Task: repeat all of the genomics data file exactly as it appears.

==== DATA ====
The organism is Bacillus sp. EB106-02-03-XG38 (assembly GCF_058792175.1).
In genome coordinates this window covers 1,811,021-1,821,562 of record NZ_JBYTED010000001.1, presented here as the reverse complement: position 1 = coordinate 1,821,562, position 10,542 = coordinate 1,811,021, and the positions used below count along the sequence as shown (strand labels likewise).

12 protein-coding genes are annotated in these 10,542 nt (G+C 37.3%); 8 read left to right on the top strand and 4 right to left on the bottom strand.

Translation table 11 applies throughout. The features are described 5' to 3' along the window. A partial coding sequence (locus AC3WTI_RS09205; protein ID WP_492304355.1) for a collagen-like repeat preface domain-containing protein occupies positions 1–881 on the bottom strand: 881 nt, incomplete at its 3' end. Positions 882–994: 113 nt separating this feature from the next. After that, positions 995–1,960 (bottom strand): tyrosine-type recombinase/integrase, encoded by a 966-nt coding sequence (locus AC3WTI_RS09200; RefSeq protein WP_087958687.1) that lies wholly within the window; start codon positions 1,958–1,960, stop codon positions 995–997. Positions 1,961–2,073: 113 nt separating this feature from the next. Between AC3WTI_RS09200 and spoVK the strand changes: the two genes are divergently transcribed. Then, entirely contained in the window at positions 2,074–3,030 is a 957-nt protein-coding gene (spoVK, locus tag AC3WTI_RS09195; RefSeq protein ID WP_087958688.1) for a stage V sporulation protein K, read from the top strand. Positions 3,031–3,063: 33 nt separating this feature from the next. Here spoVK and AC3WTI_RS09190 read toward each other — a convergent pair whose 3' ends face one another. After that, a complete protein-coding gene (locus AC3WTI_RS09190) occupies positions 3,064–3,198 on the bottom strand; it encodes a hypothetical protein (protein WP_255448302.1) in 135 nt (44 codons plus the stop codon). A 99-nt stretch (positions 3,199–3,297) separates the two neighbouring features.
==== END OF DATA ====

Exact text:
The organism is Bacillus sp. EB106-02-03-XG38 (assembly GCF_058792175.1).
In genome coordinates this window covers 1,811,021-1,821,562 of record NZ_JBYTED010000001.1, presented here as the reverse complement: position 1 = coordinate 1,821,562, position 10,542 = coordinate 1,811,021, and the positions used below count along the sequence as shown (strand labels likewise).

12 protein-coding genes are annotated in these 10,542 nt (G+C 37.3%); 8 read left to right on the top strand and 4 right to left on the bottom strand.

Translation table 11 applies throughout. The features are described 5' to 3' along the window. A partial coding sequence (locus AC3WTI_RS09205; protein ID WP_492304355.1) for a collagen-like repeat preface domain-containing protein occupies positions 1–881 on the bottom strand: 881 nt, incomplete at its 3' end. Positions 882–994: 113 nt separating this feature from the next. After that, positions 995–1,960 (bottom strand): tyrosine-type recombinase/integrase, encoded by a 966-nt coding sequence (locus AC3WTI_RS09200; RefSeq protein WP_087958687.1) that lies wholly within the window; start codon positions 1,958–1,960, stop codon positions 995–997. Positions 1,961–2,073: 113 nt separating this feature from the next. Between AC3WTI_RS09200 and spoVK the strand changes: the two genes are divergently transcribed. Then, entirely contained in the window at positions 2,074–3,030 is a 957-nt protein-coding gene (spoVK, locus tag AC3WTI_RS09195; RefSeq protein ID WP_087958688.1) for a stage V sporulation protein K, read from the top strand. Positions 3,031–3,063: 33 nt separating this feature from the next. Here spoVK and AC3WTI_RS09190 read toward each other — a convergent pair whose 3' ends face one another. After that, a complete protein-coding gene (locus AC3WTI_RS09190) occupies positions 3,064–3,198 on the bottom strand; it encodes a hypothetical protein (protein WP_255448302.1) in 135 nt (44 codons plus the stop codon). A 99-nt stretch (positions 3,199–3,297) separates the two neighbouring features.